Presbytery of Detroit statement of solidarity with Asian Americans
FPCRO is a member congregation of the Presbytery of Detroit. The Rev. Dr. Flo Barbee-Watkins, Transitional Executive Presbyter in Detroit shared the following statement in response to recent incidents of racism and violence against Asians and Asian Americans, and the overall rise in these events in the United States. Read the statement here.
Joint Statement on Racial Justice and Becoming a Matthew 25 Church
The First Presbyterian Church of Royal Oak has long provided support to individuals and organizations at the forefront of fighting the effects of poverty and homelessness in metro Detroit: Cass Community Social Services, the Welcome Inn, Gleaners, and Habitat for Humanity. However, recent events of violence against black and brown people demonstrate that our responses to these problems, while important, fall far short when it comes to addressing the pernicious inequality and injustice that too often lies at their core. As Christians who believe in God’s justness, it is imperative that our church speak clearly on issues of racial justice and recognize that we have a role to play in building God’s beloved community.
To advance that role, the Session voted on June 16, 2020 to become a
Matthew 25 church. Matthew 25 is an initiative of the Presbyterian Church (USA) to “embrace Jesus’ call in Matthew 25:31-46 to take our living faith into our communities and the world” and to “live out true discipleship by acting boldly, compassionately and fearlessly serving people who are hungry, oppressed, imprisoned or poor.” As a Matthew 25 church, we are called to embrace these three areas of focus:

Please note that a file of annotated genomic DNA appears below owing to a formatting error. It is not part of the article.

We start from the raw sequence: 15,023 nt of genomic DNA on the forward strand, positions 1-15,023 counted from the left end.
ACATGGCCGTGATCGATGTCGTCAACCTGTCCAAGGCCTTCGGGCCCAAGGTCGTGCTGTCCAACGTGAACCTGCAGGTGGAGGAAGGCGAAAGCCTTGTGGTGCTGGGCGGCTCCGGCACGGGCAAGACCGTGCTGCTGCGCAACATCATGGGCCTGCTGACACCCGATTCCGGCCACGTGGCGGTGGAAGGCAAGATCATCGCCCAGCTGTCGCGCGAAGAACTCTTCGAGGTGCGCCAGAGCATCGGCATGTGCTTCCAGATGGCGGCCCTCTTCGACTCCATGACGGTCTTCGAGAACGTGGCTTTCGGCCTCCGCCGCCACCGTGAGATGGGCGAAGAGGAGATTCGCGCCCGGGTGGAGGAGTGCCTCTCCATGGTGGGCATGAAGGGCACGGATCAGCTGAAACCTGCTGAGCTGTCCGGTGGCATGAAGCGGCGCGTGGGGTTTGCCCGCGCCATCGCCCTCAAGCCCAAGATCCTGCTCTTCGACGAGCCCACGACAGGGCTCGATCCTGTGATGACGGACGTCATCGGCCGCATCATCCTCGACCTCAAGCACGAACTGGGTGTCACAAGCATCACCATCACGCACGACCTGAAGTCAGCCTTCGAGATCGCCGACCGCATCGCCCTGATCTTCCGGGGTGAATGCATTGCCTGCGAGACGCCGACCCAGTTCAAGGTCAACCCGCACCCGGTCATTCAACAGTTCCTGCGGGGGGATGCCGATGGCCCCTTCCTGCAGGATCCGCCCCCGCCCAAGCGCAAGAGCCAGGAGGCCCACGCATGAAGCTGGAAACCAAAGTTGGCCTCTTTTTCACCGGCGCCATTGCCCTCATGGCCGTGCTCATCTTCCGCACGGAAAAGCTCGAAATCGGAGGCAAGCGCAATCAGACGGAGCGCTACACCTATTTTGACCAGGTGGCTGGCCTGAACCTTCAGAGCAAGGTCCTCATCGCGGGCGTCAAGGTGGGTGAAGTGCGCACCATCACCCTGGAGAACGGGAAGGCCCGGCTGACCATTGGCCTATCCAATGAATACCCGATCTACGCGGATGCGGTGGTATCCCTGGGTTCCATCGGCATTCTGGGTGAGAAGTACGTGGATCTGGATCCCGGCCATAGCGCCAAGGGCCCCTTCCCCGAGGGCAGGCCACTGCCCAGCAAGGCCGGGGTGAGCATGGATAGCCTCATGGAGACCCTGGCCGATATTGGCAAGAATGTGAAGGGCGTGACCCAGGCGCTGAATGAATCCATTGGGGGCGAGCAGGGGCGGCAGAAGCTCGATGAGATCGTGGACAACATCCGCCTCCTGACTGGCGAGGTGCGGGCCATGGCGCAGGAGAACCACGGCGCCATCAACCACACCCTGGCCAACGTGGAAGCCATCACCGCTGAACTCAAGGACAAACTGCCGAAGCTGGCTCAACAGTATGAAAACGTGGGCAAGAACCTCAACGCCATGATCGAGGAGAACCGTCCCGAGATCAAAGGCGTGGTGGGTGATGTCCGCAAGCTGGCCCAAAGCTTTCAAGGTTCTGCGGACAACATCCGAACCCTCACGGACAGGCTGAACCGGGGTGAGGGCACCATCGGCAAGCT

Dismantling structural racism by fearlessly applying our faith to advocate and break down the systems, practices and thinking that underlie discrimination, bias, prejudice and oppression of people of color.
Eradicating systemic poverty by acting on our beliefs and working to change laws, policies, plans and structures in our society that perpetuate economic exploitation of people who are poor.
Building congregational vitality by deepening and energizing our faith and growing as joyful leaders and disciples actively engaged with our community as we share the gospel of Jesus Christ in word and deed.
To be clear, this is not a time for complacency, nor is it a time to congratulate ourselves for making this statement without following it up with bold action.
We cannot say with certainty all of the actions that will come ahead for our church. What we can say is that it is not a time to be silent; it is not a time to be timid. It is not enough to reach out in love, to embrace compassion, or to speak hope if we do not also act for justice. We call on all members of First Presbyterian Church of Royal Oak to join us as we take on the difficult but essential cause of racial justice.
The Rev. Emma Nickel and The Session
of the First Presbyterian Church of Royal Oak
To read more about the Matthew 25 initiative click here. You can also learn more about the three focus areas by clicking on each one: dismantling structural racism, eradicating systemic poverty, building congregational vitality.